I alluded to this earlier. Not far from US airspace, there is a very large arena (the Caribbean) where things are very different and varied from home skies.

The risks aren't limited to the lower levels. Internationally, When you start crossing borders where levels are suddenly metric, and RVSM constraints mean going down, not up, being equally unprepared can have equally worrisome results.
The list can go on, as there are a great many issues that we may either take for granted, or dismiss out of simple na´vetÚ through lack of local knowledge.

One or two things this crew will have gained from this is a very valid lesson about complacency, and a good helping of experience, that hopefully will help them going forwards.
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Old 30th Apr 2016, 19:00
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Originally Posted by wiggy
Confusing perhaps but certainly not unknown to the locals .

FL 060 (by definition on STD) could have been far enough above 6000' (the TMA TA) QNH to be a usable Flight Level.
Yes, but I have been given FL 50 in the same situation. The reason given when I queried it, is they had someone at FL60 so we were given FL50 for convenience. Might have been convenient, but it was certainly confusing.
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Old 30th Apr 2016, 20:39
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Surely much of what is being discussed here comes down to situational awareness?
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Old 30th Apr 2016, 20:54
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If NADP1, we'll fly that. If NADP2, then that is what we'll do. If nothing is stated, then 400'.
Is that a thrust reduction at 400 feet? Sounds low to me, but I can't remember all that stuff about the fifth segment climb gradient. Maybe 400 feet is the minimum for the thrust reduction in the regs but seems like everywhere I've worked we used something like 800 or 1000 feet for the power reduction on the more fuel efficient (and noisier) takeoff profile.

Dare I say it, but that smacks of a fix-all SOP in the absence of truly understanding the individual local requirements? ie. The most limiting (apparently), would be NADP1, and so let's adopt that as our standard.
We do NADP 1 in the UK and Europe for simplicity. It seems to satisfy the requirements for the noise folks at every airport we go to over there. But there is already talk of changing it to something else to save the whales.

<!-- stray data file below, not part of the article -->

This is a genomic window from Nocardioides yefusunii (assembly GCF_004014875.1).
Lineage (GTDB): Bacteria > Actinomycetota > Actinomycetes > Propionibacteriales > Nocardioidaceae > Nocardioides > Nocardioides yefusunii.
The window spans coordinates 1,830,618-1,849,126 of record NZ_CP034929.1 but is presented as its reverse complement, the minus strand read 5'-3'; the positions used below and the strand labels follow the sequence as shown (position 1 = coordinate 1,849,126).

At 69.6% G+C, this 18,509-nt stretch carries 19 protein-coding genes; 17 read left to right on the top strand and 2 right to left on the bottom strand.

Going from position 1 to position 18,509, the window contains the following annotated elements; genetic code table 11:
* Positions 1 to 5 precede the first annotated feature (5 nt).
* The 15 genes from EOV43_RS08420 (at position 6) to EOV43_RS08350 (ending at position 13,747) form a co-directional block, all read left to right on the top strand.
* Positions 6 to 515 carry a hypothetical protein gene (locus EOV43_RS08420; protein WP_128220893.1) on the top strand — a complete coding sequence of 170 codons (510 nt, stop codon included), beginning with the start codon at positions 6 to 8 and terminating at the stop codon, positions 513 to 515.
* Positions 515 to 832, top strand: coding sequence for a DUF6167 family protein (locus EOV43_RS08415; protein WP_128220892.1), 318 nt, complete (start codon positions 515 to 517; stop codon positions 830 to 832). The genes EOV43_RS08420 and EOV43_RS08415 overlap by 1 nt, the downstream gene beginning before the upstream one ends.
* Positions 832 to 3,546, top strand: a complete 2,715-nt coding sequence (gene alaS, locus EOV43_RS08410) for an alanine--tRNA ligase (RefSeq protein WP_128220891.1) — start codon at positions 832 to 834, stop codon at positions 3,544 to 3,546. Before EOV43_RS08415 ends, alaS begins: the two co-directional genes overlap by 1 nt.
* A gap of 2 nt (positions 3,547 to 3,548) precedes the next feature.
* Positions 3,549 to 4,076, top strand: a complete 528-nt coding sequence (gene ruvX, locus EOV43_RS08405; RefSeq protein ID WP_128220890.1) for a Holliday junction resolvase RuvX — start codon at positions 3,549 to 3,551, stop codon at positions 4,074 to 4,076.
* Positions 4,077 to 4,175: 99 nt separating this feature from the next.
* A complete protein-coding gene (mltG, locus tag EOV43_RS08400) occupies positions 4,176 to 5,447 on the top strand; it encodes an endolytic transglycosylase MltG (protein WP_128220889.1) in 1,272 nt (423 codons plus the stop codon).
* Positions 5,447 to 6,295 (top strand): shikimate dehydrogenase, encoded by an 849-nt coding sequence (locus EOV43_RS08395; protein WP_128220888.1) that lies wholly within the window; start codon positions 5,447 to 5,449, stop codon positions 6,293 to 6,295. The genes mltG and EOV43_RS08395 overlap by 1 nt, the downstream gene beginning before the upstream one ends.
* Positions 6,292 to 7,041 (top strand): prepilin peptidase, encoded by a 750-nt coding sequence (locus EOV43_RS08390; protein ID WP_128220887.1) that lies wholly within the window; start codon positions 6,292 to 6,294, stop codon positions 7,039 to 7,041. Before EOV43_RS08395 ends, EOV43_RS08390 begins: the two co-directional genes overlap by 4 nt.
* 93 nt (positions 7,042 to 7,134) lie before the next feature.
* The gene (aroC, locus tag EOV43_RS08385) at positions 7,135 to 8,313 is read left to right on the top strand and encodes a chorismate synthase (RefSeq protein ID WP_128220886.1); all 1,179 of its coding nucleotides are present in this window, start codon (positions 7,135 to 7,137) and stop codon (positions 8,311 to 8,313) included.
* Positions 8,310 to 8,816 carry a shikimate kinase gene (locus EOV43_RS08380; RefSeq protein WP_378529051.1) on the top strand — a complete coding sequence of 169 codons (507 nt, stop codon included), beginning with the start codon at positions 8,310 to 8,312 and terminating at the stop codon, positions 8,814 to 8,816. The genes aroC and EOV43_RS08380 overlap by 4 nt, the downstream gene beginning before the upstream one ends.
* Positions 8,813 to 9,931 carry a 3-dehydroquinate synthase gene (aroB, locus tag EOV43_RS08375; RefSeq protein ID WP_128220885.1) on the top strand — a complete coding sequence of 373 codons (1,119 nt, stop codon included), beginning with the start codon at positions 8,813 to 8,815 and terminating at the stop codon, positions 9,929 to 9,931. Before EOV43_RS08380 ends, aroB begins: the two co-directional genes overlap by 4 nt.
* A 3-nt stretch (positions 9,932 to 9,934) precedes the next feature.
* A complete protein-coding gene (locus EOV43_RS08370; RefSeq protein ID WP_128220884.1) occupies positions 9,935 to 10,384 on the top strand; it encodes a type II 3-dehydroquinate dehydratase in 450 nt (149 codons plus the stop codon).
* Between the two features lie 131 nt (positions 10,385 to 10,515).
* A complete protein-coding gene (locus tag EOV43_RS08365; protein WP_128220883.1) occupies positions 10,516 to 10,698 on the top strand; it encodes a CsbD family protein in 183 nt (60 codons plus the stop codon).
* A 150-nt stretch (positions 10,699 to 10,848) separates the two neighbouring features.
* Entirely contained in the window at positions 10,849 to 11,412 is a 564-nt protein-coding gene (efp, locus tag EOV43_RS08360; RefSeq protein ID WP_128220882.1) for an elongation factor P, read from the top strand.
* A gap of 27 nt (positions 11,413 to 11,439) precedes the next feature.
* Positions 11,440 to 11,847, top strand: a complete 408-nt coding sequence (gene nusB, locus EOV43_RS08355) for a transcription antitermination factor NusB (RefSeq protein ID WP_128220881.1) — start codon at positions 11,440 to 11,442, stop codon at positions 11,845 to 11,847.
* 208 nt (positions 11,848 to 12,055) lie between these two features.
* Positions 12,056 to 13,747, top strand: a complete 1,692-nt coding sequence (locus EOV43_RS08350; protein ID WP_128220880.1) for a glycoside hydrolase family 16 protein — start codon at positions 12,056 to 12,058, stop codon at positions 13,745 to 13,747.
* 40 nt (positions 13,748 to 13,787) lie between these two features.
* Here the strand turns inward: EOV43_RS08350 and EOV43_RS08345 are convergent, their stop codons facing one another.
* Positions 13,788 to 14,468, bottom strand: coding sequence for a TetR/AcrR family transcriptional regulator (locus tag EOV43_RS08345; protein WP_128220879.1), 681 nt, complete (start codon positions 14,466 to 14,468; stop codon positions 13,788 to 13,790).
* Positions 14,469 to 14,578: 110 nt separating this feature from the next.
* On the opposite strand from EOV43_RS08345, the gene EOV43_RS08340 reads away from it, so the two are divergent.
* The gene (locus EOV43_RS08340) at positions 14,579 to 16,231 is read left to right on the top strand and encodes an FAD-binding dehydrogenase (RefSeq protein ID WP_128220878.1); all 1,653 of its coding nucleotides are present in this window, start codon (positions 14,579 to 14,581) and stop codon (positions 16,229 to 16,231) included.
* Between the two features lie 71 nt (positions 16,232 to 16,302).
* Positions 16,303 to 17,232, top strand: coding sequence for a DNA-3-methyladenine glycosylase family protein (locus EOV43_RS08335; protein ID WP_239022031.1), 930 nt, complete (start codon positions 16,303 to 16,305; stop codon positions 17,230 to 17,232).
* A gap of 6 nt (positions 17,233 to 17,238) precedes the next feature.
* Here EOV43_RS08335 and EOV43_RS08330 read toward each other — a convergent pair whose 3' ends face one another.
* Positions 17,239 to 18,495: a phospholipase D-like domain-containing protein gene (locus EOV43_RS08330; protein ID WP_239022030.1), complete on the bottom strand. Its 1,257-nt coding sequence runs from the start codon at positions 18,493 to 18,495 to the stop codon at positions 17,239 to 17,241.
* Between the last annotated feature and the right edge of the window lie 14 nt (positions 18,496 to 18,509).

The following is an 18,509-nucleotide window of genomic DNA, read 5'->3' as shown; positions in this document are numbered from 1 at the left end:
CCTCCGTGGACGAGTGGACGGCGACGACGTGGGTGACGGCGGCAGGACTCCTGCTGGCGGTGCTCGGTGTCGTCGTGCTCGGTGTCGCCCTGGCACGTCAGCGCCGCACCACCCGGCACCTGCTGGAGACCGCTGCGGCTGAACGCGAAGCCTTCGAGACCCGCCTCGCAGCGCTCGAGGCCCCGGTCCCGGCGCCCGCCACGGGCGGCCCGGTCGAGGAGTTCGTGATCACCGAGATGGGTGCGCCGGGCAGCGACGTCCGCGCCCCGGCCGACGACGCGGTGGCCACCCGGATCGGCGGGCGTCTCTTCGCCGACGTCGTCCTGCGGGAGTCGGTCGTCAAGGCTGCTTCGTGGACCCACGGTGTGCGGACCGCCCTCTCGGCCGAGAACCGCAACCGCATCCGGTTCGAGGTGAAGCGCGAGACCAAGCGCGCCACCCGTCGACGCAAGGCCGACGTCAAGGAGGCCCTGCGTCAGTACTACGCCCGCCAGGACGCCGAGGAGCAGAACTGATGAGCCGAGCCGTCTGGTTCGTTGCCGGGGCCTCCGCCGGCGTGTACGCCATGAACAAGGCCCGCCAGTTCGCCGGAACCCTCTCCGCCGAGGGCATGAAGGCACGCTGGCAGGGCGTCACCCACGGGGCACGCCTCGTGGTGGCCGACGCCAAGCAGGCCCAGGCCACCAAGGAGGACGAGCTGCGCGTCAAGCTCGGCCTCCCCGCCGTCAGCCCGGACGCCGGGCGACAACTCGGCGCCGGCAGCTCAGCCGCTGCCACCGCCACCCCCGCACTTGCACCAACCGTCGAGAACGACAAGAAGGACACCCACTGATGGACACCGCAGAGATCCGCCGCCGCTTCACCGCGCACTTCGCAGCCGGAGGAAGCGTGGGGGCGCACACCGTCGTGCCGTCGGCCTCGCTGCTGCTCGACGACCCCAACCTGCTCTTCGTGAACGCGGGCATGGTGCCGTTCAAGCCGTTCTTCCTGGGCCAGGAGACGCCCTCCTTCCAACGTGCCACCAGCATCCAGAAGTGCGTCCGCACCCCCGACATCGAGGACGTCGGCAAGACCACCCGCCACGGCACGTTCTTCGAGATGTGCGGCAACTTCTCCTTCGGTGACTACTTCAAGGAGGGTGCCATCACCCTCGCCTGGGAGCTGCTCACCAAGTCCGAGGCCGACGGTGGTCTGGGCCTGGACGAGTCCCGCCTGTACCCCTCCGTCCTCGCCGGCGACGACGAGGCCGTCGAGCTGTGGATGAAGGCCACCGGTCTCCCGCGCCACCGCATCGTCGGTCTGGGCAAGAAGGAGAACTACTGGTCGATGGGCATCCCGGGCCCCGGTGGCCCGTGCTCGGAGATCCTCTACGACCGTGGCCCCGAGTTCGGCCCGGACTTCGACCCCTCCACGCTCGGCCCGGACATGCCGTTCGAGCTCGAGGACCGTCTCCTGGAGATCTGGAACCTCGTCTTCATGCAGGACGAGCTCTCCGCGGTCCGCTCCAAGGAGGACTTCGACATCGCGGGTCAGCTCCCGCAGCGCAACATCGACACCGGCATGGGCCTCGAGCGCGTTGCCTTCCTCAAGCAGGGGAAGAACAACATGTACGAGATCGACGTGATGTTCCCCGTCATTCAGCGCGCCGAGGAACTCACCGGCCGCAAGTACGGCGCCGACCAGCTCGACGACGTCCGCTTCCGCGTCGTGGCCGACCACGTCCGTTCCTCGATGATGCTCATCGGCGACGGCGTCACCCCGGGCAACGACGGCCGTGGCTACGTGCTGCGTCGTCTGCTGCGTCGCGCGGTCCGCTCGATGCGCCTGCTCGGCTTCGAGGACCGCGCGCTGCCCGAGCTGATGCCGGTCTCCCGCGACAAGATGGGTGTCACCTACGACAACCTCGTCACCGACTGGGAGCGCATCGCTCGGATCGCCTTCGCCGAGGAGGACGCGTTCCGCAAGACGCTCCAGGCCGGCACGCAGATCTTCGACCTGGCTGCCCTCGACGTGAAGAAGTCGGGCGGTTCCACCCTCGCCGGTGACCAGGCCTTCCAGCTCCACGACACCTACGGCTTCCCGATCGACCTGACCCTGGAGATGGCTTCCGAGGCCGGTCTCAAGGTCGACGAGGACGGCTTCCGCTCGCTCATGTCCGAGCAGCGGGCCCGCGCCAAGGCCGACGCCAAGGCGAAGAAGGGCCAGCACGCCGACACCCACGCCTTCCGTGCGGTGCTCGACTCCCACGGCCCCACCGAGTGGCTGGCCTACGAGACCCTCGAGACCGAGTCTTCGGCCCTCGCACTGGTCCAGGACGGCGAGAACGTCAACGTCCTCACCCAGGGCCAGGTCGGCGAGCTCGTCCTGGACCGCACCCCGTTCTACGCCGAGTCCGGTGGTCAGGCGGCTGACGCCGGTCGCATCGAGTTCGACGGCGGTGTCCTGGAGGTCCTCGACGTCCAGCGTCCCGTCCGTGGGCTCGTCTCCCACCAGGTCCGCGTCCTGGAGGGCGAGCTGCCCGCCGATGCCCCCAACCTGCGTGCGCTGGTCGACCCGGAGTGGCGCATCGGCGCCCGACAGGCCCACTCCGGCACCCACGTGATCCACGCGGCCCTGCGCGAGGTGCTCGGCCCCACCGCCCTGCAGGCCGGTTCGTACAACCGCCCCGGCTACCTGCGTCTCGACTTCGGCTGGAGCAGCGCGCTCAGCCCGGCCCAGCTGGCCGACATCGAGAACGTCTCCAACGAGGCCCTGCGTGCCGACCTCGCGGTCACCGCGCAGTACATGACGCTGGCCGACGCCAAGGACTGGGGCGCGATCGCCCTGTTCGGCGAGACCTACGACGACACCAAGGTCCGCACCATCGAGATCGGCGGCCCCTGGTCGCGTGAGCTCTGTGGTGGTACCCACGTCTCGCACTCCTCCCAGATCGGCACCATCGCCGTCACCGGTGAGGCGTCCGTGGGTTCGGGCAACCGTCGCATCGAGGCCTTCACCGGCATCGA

In America we figure that simple procedures are best and the most likely to be performed correctly. I realize that some other cultures seem to thrive on infinite detail.

You can get some idea of the cultural philosophical differences by comparing the airport reference pages at LHR and JFK.

Don't know if you fly to NRT but the NADP 1 takeoff profile is still in the reference pages. It's a lot easier for a country boy like me to understand than the LHR writeup about them dBA's and the 4% climb gradient.
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Old 30th Apr 2016, 21:09
  #148 (permalink)  
 
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Don't get me wrong-

I love the simple, omni departures on vectors. A simplified and consistent transition level would appear to make much more sense. Thumbing through page upon page of arrivals and departures often seems utterly ridiculous. But in the context of this situation, there's little to be gained by not being fully aware that there are big, and subtle/small differences to be taken into account.
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Old 1st May 2016, 00:04
  #149 (permalink)  
 
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Transition Altitude is 5,000 feet for all airports in Ireland.
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Old 1st May 2016, 01:28
  #150 (permalink)  
 
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Originally Posted by Airbubba
We do NADP 1 in the UK and Europe for simplicity.
The point being that Carriers specifying NADP1 in UK Airspace are incorrect to do so! Country Rules and Regs should not be over ruled by company policies...

I do agree that having a higher TA and TL would be easier ops wise... It doesn't though deflect from this particular crews lack of SA and knowledge of ops in various Euro countries. And possibly the lack of a preflight brief discussing the lower TAs.

I don't remember the Jepp AOI layout which we used to use but the LIDO CRAR, RSI and airport briefings are easy to use and generally well laid out!
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Old 2nd May 2016, 13:42
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Bubba, you ask what my problem is with American pilots. I don't have a problem with most of them, but I do with a lot on here who adamantly refuse to accept that theirs is not the only way and that they should abide with others' rules and stipulations when abroad. You just made the point for me about US arrogance. Why is it that only Americans on here seem to have so much issue with everyone else's regulations, and why do only they seem to think flouting them is perfectly reasonable? As such superior aviators, surely you have the ability to read the charts like everyone else and the mental capacity to fly in accordance with them?